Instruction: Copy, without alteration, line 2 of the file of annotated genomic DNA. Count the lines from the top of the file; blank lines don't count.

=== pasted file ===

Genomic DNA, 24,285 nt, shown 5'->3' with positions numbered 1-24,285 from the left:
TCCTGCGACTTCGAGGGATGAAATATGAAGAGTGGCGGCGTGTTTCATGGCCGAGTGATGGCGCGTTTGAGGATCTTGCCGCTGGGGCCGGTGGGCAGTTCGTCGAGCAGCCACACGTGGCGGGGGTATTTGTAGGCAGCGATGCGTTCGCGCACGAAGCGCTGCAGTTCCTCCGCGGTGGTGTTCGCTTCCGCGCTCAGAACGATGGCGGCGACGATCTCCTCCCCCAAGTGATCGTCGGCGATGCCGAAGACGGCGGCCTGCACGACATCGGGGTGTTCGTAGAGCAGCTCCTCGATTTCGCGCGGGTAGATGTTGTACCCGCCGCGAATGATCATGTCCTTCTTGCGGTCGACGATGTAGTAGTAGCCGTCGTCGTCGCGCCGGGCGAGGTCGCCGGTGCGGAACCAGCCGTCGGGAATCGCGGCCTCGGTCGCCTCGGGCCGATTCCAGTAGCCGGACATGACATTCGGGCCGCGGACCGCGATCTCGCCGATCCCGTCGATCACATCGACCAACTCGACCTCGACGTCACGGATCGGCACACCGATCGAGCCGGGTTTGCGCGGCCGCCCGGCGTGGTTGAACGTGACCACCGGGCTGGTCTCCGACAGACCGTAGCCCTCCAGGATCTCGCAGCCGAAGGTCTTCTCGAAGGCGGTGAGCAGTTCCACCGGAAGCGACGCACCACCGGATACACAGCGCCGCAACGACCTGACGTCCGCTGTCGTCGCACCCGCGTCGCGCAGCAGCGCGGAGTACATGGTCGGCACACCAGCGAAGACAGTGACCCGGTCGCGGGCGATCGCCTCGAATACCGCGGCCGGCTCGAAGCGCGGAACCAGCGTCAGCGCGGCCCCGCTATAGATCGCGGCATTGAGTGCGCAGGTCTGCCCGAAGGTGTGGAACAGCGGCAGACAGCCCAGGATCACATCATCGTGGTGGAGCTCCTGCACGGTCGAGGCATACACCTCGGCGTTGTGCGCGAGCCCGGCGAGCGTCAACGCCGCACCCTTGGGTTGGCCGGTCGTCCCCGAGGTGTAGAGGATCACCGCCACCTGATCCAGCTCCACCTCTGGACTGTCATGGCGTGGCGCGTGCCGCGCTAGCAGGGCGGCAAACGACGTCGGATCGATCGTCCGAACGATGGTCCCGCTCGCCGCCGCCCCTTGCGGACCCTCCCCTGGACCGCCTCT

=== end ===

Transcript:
TCCTGCGACTTCGAGGGATGAAATATGAAGAGTGGCGGCGTGTTTCATGGCCGAGTGATGGCGCGTTTGAGGATCTTGCCGCTGGGGCCGGTGGGCAGTTCGTCGAGCAGCCACACGTGGCGGGGGTATTTGTAGGCAGCGATGCGTTCGCGCACGAAGCGCTGCAGTTCCTCCGCGGTGGTGTTCGCTTCCGCGCTCAGAACGATGGCGGCGACGATCTCCTCCCCCAAGTGATCGTCGGCGATGCCGAAGACGGCGGCCTGCACGACATCGGGGTGTTCGTAGAGCAGCTCCTCGATTTCGCGCGGGTAGATGTTGTACCCGCCGCGAATGATCATGTCCTTCTTGCGGTCGACGATGTAGTAGTAGCCGTCGTCGTCGCGCCGGGCGAGGTCGCCGGTGCGGAACCAGCCGTCGGGAATCGCGGCCTCGGTCGCCTCGGGCCGATTCCAGTAGCCGGACATGACATTCGGGCCGCGGACCGCGATCTCGCCGATCCCGTCGATCACATCGACCAACTCGACCTCGACGTCACGGATCGGCACACCGATCGAGCCGGGTTTGCGCGGCCGCCCGGCGTGGTTGAACGTGACCACCGGGCTGGTCTCCGACAGACCGTAGCCCTCCAGGATCTCGCAGCCGAAGGTCTTCTCGAAGGCGGTGAGCAGTTCCACCGGAAGCGACGCACCACCGGATACACAGCGCCGCAACGACCTGACGTCCGCTGTCGTCGCACCCGCGTCGCGCAGCAGCGCGGAGTACATGGTCGGCACACCAGCGAAGACAGTGACCCGGTCGCGGGCGATCGCCTCGAATACCGCGGCCGGCTCGAAGCGCGGAACCAGCGTCAGCGCGGCCCCGCTATAGATCGCGGCATTGAGTGCGCAGGTCTGCCCGAAGGTGTGGAACAGCGGCAGACAGCCCAGGATCACATCATCGTGGTGGAGCTCCTGCACGGTCGAGGCATACACCTCGGCGTTGTGCGCGAGCCCGGCGAGCGTCAACGCCGCACCCTTGGGTTGGCCGGTCGTCCCCGAGGTGTAGAGGATCACCGCCACCTGATCCAGCTCCACCTCTGGACTGTCATGGCGTGGCGCGTGCCGCGCTAGCAGGGCGGCAAACGACGTCGGATCGATCGTCCGAACGATGGTCCCGCTCGCCGCCGCCCCTTGCGGACCCTCCCCTGGACCGCCTCT